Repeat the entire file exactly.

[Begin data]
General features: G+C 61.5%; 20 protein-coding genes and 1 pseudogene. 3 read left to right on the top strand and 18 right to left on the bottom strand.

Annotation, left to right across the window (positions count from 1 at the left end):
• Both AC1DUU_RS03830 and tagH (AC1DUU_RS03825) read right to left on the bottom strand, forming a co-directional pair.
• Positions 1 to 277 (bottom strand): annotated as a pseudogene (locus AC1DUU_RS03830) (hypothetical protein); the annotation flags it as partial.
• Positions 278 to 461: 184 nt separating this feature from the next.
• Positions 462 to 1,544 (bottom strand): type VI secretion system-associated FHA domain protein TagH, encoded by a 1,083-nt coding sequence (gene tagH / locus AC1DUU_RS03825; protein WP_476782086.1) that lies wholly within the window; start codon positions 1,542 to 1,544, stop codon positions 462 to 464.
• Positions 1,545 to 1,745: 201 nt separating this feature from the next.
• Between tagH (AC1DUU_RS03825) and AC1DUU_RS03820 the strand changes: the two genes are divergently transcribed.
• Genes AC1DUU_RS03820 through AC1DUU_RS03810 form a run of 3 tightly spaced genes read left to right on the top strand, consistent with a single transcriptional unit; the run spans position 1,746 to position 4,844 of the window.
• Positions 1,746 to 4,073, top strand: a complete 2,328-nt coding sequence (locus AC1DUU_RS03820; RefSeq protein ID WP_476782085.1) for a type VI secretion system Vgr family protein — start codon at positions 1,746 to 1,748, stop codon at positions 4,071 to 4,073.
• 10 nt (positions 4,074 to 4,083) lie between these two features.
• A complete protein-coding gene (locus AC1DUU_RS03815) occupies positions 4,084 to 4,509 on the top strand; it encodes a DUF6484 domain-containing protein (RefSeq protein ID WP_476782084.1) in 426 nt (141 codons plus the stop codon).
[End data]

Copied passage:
General features: G+C 61.5%; 20 protein-coding genes and 1 pseudogene. 3 read left to right on the top strand and 18 right to left on the bottom strand.

Annotation, left to right across the window (positions count from 1 at the left end):
• Both AC1DUU_RS03830 and tagH (AC1DUU_RS03825) read right to left on the bottom strand, forming a co-directional pair.
• Positions 1 to 277 (bottom strand): annotated as a pseudogene (locus AC1DUU_RS03830) (hypothetical protein); the annotation flags it as partial.
• Positions 278 to 461: 184 nt separating this feature from the next.
• Positions 462 to 1,544 (bottom strand): type VI secretion system-associated FHA domain protein TagH, encoded by a 1,083-nt coding sequence (gene tagH / locus AC1DUU_RS03825; protein WP_476782086.1) that lies wholly within the window; start codon positions 1,542 to 1,544, stop codon positions 462 to 464.
• Positions 1,545 to 1,745: 201 nt separating this feature from the next.
• Between tagH (AC1DUU_RS03825) and AC1DUU_RS03820 the strand changes: the two genes are divergently transcribed.
• Genes AC1DUU_RS03820 through AC1DUU_RS03810 form a run of 3 tightly spaced genes read left to right on the top strand, consistent with a single transcriptional unit; the run spans position 1,746 to position 4,844 of the window.
• Positions 1,746 to 4,073, top strand: a complete 2,328-nt coding sequence (locus AC1DUU_RS03820; RefSeq protein ID WP_476782085.1) for a type VI secretion system Vgr family protein — start codon at positions 1,746 to 1,748, stop codon at positions 4,071 to 4,073.
• 10 nt (positions 4,074 to 4,083) lie between these two features.
• A complete protein-coding gene (locus AC1DUU_RS03815) occupies positions 4,084 to 4,509 on the top strand; it encodes a DUF6484 domain-containing protein (RefSeq protein ID WP_476782084.1) in 426 nt (141 codons plus the stop codon).